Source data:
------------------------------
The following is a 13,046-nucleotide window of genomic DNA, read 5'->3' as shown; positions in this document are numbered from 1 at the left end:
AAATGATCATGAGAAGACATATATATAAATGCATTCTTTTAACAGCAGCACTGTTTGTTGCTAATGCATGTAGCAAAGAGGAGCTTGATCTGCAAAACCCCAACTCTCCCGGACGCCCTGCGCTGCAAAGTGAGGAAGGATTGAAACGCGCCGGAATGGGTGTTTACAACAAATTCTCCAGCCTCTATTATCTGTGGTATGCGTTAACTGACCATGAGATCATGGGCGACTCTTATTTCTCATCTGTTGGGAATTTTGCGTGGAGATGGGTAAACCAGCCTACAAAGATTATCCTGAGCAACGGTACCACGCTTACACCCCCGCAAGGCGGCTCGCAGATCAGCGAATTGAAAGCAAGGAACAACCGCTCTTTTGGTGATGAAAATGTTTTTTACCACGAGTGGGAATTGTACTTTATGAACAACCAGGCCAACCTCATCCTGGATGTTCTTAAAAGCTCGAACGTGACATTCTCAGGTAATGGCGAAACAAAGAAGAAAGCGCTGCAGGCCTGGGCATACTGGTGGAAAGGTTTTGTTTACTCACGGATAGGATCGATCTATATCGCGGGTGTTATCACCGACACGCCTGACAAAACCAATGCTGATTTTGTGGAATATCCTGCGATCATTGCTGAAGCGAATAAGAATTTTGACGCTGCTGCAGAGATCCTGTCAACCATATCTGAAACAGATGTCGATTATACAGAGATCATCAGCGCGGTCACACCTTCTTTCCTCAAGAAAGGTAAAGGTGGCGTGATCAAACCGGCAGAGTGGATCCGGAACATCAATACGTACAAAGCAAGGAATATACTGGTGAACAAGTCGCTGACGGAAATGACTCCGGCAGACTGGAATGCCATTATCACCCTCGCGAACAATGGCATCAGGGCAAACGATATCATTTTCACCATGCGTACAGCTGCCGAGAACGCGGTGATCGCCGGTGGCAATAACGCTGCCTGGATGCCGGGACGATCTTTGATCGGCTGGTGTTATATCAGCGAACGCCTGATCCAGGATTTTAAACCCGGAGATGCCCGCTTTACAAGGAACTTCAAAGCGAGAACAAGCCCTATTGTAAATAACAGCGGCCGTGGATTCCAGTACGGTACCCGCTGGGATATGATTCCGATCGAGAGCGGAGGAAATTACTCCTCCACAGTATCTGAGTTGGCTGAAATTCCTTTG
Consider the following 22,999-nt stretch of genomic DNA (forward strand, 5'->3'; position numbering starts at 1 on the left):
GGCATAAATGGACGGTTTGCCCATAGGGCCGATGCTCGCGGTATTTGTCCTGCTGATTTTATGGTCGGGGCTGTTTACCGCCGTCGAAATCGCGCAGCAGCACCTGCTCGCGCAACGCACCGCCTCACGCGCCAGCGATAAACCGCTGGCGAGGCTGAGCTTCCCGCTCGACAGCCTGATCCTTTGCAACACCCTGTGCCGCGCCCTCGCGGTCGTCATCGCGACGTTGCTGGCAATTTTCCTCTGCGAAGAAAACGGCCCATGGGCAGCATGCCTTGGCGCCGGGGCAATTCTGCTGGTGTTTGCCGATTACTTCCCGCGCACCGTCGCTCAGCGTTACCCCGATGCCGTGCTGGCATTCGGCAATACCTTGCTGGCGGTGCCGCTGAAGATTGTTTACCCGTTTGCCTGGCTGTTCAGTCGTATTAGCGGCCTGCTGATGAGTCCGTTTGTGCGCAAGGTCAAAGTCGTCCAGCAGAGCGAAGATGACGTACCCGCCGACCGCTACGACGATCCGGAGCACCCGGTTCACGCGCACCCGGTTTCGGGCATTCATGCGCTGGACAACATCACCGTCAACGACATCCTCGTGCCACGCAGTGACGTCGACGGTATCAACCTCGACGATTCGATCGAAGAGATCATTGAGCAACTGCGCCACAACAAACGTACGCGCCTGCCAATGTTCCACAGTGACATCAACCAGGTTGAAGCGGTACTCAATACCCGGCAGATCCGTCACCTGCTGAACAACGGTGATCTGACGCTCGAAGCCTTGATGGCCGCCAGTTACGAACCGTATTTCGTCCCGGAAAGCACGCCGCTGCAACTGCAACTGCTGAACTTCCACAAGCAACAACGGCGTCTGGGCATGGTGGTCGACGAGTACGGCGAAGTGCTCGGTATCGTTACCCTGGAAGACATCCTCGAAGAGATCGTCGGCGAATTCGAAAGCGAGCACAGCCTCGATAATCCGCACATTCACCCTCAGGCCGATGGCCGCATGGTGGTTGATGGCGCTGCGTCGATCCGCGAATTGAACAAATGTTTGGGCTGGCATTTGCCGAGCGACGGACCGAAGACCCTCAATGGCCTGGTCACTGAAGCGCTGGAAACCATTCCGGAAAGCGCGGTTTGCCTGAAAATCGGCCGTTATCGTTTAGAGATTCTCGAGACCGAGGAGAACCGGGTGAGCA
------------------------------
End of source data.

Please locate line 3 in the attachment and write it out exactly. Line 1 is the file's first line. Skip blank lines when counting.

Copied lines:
Consider the following 22,999-nt stretch of genomic DNA (forward strand, 5'->3'; position numbering starts at 1 on the left):